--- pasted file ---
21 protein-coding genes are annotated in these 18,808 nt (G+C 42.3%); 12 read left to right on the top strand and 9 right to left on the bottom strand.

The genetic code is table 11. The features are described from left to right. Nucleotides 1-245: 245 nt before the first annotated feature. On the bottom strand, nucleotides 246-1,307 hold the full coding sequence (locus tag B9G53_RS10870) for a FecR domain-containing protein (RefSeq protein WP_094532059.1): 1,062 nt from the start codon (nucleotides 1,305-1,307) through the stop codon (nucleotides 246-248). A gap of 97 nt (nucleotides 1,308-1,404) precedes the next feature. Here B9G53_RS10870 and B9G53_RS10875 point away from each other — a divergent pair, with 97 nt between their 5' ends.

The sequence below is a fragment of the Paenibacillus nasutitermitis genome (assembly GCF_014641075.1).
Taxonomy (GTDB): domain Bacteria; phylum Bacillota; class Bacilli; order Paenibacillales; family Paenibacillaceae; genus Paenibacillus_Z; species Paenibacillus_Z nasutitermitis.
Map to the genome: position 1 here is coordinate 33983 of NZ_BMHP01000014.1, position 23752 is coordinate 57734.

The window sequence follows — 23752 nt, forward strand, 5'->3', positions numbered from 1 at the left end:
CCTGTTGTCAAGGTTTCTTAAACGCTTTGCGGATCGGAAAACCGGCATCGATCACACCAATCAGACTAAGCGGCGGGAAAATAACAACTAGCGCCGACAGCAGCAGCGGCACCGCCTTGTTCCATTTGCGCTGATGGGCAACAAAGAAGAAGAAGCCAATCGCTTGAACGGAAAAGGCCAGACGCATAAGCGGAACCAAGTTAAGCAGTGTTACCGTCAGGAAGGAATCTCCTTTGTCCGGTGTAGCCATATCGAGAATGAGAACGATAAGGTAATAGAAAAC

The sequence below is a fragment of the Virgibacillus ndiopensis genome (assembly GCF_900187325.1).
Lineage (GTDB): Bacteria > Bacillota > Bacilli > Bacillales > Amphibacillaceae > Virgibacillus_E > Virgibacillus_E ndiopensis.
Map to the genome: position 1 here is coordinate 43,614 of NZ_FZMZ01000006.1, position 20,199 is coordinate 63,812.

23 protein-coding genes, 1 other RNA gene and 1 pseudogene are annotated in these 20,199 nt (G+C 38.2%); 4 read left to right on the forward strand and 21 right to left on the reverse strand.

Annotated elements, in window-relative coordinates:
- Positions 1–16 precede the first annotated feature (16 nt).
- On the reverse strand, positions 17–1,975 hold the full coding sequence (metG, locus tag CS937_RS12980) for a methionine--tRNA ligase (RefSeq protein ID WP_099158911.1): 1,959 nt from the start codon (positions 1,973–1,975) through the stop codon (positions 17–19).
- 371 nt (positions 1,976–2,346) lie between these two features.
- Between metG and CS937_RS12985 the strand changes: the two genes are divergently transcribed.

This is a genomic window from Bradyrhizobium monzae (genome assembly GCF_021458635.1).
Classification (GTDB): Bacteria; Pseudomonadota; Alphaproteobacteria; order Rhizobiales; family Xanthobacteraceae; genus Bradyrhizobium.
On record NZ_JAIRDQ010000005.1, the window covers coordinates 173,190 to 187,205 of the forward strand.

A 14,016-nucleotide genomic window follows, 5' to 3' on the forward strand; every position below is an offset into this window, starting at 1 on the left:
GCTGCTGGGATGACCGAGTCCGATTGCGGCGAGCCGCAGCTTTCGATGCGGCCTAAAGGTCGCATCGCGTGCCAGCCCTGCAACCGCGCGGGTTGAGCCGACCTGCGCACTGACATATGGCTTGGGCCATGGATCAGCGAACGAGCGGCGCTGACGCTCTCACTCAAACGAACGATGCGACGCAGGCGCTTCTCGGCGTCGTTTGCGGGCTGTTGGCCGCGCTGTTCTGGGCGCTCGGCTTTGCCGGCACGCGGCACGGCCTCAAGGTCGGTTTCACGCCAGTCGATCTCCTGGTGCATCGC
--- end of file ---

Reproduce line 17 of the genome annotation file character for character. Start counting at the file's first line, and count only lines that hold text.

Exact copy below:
This is a genomic window from Bradyrhizobium monzae (genome assembly GCF_021458635.1).